The Dundee Comics Day, organised by and held at the University of Dundee, has been running annually under one name or another since 2008 with the academic conference with the non-academic name of Biff! Bam!! Crikey!!! preceding it in 2007, and has produced various spin-offs along the way including the Beano 70th anniversary event, Dandy Day and this year’s Easter Expo. Dr Chris Murray, who runs the University’s MLitt in Comic Studies, has been the guiding force behind comics events at Dundee Uni for all that time and is now ably helped by Duncan of Jordanston College of Art and Design lecturer Phillip Vaughan.
Each Comics Day has an overarching theme and in this year of the 50th anniversary of the Doctor Who TV series that was science fiction under the title of Starblazers. Virtually every guest had a connection to space opera comics, from Dan Dare to Star Wars, 2000AD to Starblazer itself, plus many had worked on Doctor Who comic strips for either Marvel UK/Panini in Britain or IDW in the USA.
The ‘Day’ now takes place on both the Saturday and Sunday with the Saturday events in the Dundee Contemporary Arts venue close to the university. This year this consisted of an informal and free 2 hour drop-in art workshop for children on the subject of Doctor Who and its villains with the children being inspired by artists Simon Fraser (above) and Dan McDaid both of whom have Doctor Who comics strips to their credit.
The drop-in workshop proved to be a meeting point for those guests who had already arrived for the main event on Sunday including Steve Parkhouse (above left) who was there with his wife Annie and Sydney Jordan (above right). As with previous Dundee events the atmosphere was relaxed and sociable as the guests chatted to each other and to the fans who were present.
After the best efforts of the children had been awarded with copies of Print Media’s Mirabilis, the afternoon transferred into the DCA’s cinema where Andrew Wildman, who is one of the storyboard artists on the current Doctor Who TV series, gave an illustrated talk on his work for the series and took the audience through the creation of the scene from the episode The Bells Of Saint John. The scene in question had the Doctor and Clara race into the Tardis from a London street, around the Tardis console room, and back out into the airliner that is about to crash on Clara’s home and end up in its cockpit. Given that his audience ranged from adults with a good understanding of film-making to young children for whom the idea of the Tardis console room not being inside the wooden police box prop was a new concept, Andrew gave an interesting, informative and entertaining talk.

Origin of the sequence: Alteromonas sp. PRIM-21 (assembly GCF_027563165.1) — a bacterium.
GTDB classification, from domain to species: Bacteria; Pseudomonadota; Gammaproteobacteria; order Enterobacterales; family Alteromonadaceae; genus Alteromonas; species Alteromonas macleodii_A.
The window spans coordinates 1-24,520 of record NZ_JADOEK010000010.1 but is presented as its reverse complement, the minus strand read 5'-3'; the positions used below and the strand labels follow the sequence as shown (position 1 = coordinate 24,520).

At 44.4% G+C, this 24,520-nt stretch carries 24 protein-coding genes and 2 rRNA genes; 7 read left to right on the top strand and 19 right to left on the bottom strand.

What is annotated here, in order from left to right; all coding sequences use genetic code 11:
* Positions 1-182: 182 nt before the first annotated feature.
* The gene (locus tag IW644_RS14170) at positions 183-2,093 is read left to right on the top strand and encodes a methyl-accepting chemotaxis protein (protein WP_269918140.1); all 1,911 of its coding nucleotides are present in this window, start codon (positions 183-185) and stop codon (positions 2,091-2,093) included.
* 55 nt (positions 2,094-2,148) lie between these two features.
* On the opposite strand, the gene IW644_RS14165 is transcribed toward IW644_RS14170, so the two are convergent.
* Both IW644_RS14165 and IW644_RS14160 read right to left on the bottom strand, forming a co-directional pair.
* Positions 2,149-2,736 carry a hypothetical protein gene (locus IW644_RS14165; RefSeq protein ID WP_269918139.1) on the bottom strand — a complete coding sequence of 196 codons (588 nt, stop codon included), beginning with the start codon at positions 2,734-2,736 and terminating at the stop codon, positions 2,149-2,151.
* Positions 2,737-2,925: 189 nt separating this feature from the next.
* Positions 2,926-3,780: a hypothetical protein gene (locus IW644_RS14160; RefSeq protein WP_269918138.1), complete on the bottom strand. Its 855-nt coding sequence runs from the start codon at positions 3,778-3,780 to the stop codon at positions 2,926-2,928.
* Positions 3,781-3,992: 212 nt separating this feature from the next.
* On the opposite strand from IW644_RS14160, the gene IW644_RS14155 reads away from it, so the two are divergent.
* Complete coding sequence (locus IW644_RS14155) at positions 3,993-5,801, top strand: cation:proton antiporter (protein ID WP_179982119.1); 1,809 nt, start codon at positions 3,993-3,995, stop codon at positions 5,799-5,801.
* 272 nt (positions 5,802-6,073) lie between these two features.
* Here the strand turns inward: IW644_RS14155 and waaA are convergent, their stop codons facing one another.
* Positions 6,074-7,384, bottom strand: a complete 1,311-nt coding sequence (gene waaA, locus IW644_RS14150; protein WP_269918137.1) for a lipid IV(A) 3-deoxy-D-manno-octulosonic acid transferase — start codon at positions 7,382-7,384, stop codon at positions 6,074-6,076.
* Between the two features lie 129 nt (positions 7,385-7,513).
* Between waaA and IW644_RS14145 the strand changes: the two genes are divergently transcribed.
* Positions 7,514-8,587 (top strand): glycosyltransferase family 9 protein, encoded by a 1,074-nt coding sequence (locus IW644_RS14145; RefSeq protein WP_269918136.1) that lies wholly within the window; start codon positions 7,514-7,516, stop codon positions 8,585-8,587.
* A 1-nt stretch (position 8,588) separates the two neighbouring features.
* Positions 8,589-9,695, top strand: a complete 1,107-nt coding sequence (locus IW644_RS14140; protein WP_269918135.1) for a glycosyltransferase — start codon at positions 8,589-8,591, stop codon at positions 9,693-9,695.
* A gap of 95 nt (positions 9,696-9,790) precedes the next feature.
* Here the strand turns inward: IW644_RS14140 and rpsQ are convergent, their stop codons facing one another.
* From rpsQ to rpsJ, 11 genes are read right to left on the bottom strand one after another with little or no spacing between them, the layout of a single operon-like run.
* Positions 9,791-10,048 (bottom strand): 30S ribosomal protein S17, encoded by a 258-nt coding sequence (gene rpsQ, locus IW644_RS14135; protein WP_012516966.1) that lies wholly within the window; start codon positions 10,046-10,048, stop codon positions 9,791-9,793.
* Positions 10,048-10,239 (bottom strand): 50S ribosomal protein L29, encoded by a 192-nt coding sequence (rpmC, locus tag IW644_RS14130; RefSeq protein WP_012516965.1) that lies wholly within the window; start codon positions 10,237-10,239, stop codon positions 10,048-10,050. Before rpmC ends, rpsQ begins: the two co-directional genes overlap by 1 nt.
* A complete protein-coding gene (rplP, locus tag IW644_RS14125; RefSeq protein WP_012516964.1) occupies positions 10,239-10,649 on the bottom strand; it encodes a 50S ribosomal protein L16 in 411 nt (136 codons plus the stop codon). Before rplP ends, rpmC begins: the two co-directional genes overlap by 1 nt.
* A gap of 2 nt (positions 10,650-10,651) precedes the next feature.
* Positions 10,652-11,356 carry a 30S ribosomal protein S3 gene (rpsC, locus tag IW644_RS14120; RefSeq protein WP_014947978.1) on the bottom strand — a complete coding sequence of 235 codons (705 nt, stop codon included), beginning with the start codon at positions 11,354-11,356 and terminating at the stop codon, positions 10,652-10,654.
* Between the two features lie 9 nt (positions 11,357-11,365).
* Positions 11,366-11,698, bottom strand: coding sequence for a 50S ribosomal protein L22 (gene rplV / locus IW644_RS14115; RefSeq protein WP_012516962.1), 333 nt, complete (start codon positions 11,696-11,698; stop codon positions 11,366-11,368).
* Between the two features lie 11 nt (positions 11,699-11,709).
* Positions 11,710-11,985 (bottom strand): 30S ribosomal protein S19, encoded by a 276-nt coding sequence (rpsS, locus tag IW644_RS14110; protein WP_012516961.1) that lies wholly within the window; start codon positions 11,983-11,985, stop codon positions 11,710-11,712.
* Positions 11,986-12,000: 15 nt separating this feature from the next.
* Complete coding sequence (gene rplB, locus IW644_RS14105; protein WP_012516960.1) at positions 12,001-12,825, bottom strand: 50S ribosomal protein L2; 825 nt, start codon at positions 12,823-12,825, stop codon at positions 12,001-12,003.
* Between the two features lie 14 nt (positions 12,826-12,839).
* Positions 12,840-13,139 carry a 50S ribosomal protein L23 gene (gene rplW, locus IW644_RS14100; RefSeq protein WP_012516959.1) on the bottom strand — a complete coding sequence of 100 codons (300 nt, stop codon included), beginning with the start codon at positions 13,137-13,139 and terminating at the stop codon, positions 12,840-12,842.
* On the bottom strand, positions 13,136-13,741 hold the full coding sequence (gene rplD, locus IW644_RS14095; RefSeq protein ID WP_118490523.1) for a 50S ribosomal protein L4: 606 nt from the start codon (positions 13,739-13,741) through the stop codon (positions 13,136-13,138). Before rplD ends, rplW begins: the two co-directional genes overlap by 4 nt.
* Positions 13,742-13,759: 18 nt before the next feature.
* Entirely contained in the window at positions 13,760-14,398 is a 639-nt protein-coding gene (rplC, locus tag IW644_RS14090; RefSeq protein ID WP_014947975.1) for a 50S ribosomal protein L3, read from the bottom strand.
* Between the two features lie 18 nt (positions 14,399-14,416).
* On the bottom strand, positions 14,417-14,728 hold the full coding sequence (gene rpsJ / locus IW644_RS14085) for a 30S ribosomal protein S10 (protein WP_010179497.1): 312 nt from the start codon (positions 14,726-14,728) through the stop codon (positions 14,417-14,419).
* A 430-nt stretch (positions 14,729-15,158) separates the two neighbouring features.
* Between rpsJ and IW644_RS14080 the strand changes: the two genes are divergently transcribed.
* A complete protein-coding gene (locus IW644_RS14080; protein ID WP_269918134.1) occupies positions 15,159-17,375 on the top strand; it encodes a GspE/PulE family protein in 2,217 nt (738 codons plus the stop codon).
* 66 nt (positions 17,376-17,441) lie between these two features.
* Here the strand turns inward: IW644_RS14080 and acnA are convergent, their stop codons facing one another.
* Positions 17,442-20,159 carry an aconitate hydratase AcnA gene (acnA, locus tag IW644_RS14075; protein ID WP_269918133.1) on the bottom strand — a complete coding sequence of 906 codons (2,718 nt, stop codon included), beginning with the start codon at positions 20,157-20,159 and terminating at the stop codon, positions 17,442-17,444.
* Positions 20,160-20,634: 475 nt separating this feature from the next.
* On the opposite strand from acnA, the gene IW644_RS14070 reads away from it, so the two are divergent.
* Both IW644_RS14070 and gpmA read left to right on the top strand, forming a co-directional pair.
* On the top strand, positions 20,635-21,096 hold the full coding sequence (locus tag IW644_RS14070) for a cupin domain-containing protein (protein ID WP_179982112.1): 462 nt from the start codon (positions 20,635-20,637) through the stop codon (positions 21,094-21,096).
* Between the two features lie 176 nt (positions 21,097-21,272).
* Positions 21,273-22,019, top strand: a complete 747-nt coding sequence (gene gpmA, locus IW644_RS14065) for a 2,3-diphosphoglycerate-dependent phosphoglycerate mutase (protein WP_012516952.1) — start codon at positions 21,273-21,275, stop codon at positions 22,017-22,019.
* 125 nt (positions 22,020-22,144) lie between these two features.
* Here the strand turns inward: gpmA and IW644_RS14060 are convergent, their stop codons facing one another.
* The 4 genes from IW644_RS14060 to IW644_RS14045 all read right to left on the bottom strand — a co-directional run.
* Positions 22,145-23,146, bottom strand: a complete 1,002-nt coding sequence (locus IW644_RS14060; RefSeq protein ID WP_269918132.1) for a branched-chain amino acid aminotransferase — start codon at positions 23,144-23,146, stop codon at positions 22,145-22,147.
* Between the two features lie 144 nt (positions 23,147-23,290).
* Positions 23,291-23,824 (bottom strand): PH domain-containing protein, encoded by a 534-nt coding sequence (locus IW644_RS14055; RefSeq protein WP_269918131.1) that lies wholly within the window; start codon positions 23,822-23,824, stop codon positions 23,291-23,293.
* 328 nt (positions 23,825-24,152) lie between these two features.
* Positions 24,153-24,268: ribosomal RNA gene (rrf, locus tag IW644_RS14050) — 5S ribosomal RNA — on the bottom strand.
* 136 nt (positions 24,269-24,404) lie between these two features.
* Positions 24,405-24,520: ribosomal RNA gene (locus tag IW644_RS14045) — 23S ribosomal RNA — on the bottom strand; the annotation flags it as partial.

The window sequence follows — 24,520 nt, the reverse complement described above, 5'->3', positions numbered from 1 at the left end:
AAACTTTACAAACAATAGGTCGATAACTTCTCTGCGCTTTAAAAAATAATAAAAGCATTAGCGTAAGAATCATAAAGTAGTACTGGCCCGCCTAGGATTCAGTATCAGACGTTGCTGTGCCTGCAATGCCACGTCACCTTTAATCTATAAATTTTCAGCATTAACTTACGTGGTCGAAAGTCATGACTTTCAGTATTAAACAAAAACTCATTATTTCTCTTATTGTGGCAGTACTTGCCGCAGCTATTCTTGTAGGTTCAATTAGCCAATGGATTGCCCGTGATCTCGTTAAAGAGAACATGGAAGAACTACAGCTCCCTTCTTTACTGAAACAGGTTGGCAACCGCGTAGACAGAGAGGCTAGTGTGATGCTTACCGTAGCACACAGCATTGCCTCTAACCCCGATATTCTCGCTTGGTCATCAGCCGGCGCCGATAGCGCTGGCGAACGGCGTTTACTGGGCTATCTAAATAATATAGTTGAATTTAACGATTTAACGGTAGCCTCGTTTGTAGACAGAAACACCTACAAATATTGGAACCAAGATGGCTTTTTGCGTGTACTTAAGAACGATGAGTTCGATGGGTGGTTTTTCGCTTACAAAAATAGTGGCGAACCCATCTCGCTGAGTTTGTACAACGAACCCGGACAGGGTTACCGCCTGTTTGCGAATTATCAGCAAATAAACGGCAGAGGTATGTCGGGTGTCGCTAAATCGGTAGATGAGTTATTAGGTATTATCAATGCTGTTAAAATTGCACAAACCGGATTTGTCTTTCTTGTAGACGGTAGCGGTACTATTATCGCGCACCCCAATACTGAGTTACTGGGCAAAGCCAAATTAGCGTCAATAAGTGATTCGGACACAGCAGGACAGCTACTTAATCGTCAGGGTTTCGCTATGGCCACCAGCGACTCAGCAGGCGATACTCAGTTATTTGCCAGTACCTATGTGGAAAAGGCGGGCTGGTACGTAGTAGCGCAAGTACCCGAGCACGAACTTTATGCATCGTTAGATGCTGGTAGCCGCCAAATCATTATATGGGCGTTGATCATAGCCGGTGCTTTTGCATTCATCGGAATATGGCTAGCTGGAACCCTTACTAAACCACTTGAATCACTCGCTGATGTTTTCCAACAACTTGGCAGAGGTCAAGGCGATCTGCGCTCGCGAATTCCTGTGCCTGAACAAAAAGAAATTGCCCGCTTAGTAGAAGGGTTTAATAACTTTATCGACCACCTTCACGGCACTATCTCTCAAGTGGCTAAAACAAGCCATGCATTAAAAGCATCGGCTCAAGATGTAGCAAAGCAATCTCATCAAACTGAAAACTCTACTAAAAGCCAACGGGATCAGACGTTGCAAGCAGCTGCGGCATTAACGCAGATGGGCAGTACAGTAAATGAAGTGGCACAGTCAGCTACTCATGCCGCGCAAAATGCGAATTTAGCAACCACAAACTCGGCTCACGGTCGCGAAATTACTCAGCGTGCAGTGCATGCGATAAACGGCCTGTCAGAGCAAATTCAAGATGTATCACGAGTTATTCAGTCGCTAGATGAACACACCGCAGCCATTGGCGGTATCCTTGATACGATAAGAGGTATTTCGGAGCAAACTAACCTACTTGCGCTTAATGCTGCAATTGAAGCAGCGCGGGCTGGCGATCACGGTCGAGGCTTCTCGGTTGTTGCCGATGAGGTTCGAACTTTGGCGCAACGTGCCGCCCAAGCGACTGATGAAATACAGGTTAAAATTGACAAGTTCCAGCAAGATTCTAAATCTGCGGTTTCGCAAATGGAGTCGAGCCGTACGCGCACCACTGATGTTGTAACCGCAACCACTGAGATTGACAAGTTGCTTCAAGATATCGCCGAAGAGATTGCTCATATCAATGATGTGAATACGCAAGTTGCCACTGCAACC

The main Comics Day was the Sunday with the talks and signing sessions plus some sales table located in the Tower Building of the university. The day was divided into three main sessions which roughly covered creators known for their work in the Sixties and Seventies who were interviewed on stage, those known for work in the Eighties and Nineties who talked to the audience while standing, and finally for those working in the new century who rounded up the day.
First up was artist John Ridgway (top left), perhaps best known for his long run of work on Doctor Who Magazine and the Doctor’s ‘penguin’ companion Frobisher, but whose work has also ranged from Enid Blyton’s Famous Five to Dez Skinn’s Warrior, as well as Commando and it was current Commando editor Calum Laird (top right) who led the interview. John talked about how he, as a trained engineer, became a comic artist as well as his inspirations and what he had recently been working on.
Next up was artist Ian Kennedy (top right) who was interviewed by the university’s Phillip Vaughan (top left). Starting in DC Thomson in 1949 before going freelance in the mid Fifties, to put it quite simply Ian Kennedy is the most experienced British comic artist alive today and even now he continues to paint new covers for Commando despite being in his eighties. His credits range from original 1950s Eagle annuals to a long run on the new Eagle’s Dan Dare in the 1980s, from cowboy strips to football covers, from Blake’s 7 to Judge Dredd, as well as commercial work for the Royal Air Force and Scalextric, and he remains the master of Commando covers which he has been painting since 1971. It is rare for Ian to appear at comics events and it is the credit of the university organisers that they were able to persuade him not just to appear but to be interviewed on stage about his long career and then answer audience questions.